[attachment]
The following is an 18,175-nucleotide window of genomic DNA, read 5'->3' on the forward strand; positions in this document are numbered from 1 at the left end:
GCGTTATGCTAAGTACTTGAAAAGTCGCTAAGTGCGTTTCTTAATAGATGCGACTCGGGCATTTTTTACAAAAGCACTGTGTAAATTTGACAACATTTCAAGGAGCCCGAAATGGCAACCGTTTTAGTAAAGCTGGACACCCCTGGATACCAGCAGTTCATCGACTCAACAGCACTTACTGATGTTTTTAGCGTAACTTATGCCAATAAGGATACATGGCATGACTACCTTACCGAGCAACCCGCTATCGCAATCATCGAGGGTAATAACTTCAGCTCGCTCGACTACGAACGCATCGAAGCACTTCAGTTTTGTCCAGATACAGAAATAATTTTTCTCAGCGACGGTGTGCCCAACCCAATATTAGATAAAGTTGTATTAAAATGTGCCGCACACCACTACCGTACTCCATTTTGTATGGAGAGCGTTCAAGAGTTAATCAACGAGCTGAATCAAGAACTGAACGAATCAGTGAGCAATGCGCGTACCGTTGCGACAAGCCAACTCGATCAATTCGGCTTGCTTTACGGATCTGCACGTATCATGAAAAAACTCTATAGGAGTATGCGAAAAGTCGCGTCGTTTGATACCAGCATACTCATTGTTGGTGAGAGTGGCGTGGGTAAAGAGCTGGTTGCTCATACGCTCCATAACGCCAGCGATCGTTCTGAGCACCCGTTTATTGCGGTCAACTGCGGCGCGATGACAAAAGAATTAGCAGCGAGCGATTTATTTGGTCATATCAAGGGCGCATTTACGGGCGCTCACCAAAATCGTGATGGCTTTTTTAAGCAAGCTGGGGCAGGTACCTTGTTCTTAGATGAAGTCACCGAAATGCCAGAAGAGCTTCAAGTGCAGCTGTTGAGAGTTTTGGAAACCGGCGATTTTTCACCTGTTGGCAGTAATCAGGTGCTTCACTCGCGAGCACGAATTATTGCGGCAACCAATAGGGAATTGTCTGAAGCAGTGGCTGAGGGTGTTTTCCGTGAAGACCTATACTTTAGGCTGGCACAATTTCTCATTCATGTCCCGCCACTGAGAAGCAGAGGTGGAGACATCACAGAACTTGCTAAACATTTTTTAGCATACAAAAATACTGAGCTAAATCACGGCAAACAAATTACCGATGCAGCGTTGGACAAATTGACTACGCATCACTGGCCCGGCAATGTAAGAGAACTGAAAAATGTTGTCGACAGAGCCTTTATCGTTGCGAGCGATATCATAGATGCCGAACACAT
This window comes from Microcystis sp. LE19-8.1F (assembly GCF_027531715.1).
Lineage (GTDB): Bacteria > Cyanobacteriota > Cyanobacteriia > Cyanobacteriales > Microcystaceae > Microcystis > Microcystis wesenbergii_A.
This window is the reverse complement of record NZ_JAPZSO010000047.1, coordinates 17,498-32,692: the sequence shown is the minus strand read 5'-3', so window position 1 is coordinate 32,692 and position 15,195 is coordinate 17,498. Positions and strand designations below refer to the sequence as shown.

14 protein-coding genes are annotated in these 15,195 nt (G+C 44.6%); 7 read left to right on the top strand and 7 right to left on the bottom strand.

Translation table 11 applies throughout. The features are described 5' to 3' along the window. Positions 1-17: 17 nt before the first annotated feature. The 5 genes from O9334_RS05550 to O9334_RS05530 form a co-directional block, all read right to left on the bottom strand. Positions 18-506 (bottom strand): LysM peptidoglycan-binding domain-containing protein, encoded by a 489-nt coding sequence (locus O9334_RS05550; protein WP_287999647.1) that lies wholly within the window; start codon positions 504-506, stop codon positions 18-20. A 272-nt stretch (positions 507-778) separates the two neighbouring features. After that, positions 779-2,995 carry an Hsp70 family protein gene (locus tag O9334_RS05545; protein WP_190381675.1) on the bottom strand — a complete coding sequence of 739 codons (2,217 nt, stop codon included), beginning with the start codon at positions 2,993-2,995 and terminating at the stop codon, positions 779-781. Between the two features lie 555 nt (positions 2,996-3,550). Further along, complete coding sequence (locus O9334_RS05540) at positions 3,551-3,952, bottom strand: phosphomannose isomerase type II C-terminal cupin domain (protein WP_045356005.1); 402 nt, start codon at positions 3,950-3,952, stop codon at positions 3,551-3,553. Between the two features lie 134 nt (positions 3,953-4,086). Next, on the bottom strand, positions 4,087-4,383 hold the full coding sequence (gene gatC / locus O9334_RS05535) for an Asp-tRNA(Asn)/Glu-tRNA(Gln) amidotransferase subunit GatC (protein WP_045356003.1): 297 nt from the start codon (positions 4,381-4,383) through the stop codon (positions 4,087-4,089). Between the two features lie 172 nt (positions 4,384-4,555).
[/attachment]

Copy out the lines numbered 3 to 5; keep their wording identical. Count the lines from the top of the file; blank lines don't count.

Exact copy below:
This window comes from Microcystis sp. LE19-8.1F (assembly GCF_027531715.1).
Lineage (GTDB): Bacteria > Cyanobacteriota > Cyanobacteriia > Cyanobacteriales > Microcystaceae > Microcystis > Microcystis wesenbergii_A.
This window is the reverse complement of record NZ_JAPZSO010000047.1, coordinates 17,498-32,692: the sequence shown is the minus strand read 5'-3', so window position 1 is coordinate 32,692 and position 15,195 is coordinate 17,498. Positions and strand designations below refer to the sequence as shown.